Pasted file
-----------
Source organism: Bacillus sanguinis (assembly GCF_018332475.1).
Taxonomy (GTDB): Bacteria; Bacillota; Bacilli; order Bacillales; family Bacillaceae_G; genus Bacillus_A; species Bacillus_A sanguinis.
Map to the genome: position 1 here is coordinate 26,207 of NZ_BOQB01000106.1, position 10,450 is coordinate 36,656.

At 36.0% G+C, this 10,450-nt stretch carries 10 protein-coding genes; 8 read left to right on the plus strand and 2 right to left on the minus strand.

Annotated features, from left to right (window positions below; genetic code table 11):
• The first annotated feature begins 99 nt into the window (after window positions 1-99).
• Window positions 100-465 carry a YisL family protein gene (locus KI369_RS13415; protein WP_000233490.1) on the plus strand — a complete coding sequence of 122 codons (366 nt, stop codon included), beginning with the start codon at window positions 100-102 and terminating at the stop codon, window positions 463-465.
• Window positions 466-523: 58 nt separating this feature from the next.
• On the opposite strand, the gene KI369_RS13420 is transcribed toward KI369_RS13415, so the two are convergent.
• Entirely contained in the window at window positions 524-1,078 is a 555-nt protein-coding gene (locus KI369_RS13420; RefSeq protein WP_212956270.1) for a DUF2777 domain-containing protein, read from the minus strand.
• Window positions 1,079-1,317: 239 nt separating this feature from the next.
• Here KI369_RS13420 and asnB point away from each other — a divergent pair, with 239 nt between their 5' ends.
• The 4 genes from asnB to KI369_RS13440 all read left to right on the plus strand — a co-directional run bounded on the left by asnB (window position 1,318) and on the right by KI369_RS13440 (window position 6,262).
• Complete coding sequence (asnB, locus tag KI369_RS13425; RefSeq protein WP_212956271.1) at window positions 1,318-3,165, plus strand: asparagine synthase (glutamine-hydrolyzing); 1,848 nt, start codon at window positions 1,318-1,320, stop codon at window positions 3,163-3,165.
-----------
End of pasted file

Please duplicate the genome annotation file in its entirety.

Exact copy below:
Source organism: Bacillus sanguinis (assembly GCF_018332475.1).
Taxonomy (GTDB): Bacteria; Bacillota; Bacilli; order Bacillales; family Bacillaceae_G; genus Bacillus_A; species Bacillus_A sanguinis.
Map to the genome: position 1 here is coordinate 26,207 of NZ_BOQB01000106.1, position 10,450 is coordinate 36,656.

At 36.0% G+C, this 10,450-nt stretch carries 10 protein-coding genes; 8 read left to right on the plus strand and 2 right to left on the minus strand.

Annotated features, from left to right (window positions below; genetic code table 11):
• The first annotated feature begins 99 nt into the window (after window positions 1-99).
• Window positions 100-465 carry a YisL family protein gene (locus KI369_RS13415; protein WP_000233490.1) on the plus strand — a complete coding sequence of 122 codons (366 nt, stop codon included), beginning with the start codon at window positions 100-102 and terminating at the stop codon, window positions 463-465.
• Window positions 466-523: 58 nt separating this feature from the next.
• On the opposite strand, the gene KI369_RS13420 is transcribed toward KI369_RS13415, so the two are convergent.
• Entirely contained in the window at window positions 524-1,078 is a 555-nt protein-coding gene (locus KI369_RS13420; RefSeq protein WP_212956270.1) for a DUF2777 domain-containing protein, read from the minus strand.
• Window positions 1,079-1,317: 239 nt separating this feature from the next.
• Here KI369_RS13420 and asnB point away from each other — a divergent pair, with 239 nt between their 5' ends.
• The 4 genes from asnB to KI369_RS13440 all read left to right on the plus strand — a co-directional run bounded on the left by asnB (window position 1,318) and on the right by KI369_RS13440 (window position 6,262).
• Complete coding sequence (asnB, locus tag KI369_RS13425; RefSeq protein WP_212956271.1) at window positions 1,318-3,165, plus strand: asparagine synthase (glutamine-hydrolyzing); 1,848 nt, start codon at window positions 1,318-1,320, stop codon at window positions 3,163-3,165.